I hope I haven't gotten too long winded here, and certainly hope this helps.

  13. HLon

    HLon Registered User

    May 30, 2006
    hi Libby and others,

    it's natural to feel guilty about not feeling like you have the strength to visit your mum - that's ok and you wouldn't be normal if you didn't feel that. I wonder if you need to think about when's best for you to visit eg sometimes probably you've got the energy to cope with anything, but other times when you're feeling more fragile you might need to plan for when mum's likely to be doing better, and when you're likely to feel better. During your lunch break might not be such a good time in terms of this being when you need a break, and in terms of then having to bottle up what's happened in order to press on with work during the afternoon - you deserve to have some padding around your visits. These are just ideas/thoughts.

    The other thing that strikes me is how hard it is to get someone with dementia out of a rut when they get stuck on a topic. Sometimes even one's best attempts to do something completely, even dramatically different, can be scuppered. It sounds like you handled it really well by alerting the nursing staff.

    Also, I think we all have different strengths and weaknesses in dealing with patients - partly this has to do with our previous relationship before our parents were ill, partly to do with who we are. There may be things your bro finds really hard and thinks you're really good at, even if it seems that your mum's calmer with him.

    Hope you've benefited from a weekend off.

  14. LindaD

    LindaD Registered User

    Nov 17, 2004
    Time for yourself

    It is only just 4 weeks now since Mum died unexpectedly and as some of you know I have my own health issues at the moment. I still find myself visitng this site (and still contributing!!) - and what I wanted to say is not to be afraid or to feel giulty to take time out for yourself.

    I loved my mother dearly and miss her dreadfully but I can remember the numerous times when I really had to steel myself to visit, times when I hated going knowing all I would get would be the same circular conversations and fixations on one subject that would be so hard to turn around. I would often end up frustrated and cross - taking it out on the next person who came my way - and in tears!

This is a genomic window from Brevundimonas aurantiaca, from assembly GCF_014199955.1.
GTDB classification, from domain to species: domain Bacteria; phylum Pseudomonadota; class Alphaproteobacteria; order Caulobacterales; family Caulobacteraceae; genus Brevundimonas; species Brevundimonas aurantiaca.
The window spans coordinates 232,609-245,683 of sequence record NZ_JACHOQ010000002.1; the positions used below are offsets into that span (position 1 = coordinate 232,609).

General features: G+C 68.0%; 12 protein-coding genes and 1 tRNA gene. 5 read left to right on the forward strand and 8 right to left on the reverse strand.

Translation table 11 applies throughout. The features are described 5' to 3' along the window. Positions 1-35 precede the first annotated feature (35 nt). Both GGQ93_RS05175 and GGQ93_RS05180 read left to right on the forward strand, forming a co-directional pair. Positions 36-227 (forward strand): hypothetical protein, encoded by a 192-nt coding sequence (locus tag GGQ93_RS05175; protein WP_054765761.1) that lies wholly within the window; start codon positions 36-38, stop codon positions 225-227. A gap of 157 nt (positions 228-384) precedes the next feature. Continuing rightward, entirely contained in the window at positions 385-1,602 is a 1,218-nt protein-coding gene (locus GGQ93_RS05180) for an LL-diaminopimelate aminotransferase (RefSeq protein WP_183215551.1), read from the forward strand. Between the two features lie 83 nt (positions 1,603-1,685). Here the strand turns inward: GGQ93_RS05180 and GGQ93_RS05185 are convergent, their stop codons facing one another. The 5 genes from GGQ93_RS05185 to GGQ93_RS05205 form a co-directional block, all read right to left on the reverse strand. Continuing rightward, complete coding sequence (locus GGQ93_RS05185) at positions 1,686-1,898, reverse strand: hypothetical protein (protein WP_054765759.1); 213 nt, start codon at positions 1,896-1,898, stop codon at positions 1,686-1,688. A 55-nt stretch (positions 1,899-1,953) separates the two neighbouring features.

My 26 year old son works with kids in care with educational and behavioural problems and he was absolutely brilliant with Mum, has so much patience, could make her laugh and distract her far better than I ever could. He is a gem!

    We had only moved Mum and stepdad closer to me in April and at the end of May she died. We couldn't have forseen that but it did mean that I saw her more often in the last few weeks than I had for a while previously and she got to meet her great granddaughter for the first time and these are now the last pictures we have of her with Chloe. (Mind she though that Chloe was HER grandaughter not mine!)

    What I am trying to say is that you and your well being are equally as important.
  15. Libby

    Libby Registered User

    May 20, 2006
    North East
    Thank you all for your replies. I've decided that I'll still go in and see Mum twice a week, but I'm not going in my lunch break any more, as that seems to be the time when she's most distressed. I'm calling on my way home, and after 5pm, she starting to worry about being at home on her own, so it's easier to convince her that she may as well stay at the home for a couple of days.

    From the beginning, I've always known that she's far better off being in a home - she was spending all day at home phoning round family and friends to see who could stay with her that night - it was consuming her whole life, this constant fear of being in the house on her own. It's still there, and sometimes when I sit with her, I can see that she's twisting her hands together, biting her lip then she'll come out with "I don't want to be on my own tonight' She seems releived when I tell her she can stay at the home, but a couple of minutes later, it all starts again.

    Too right Helen - with mum it's all about going home, being on her own, and that my brother hasn't been in to see her for a long time (He goes more than any of us!)

    Does this 'I want to go home' stage ever finish?! Will she settle down?! God - I wish I knew:confused: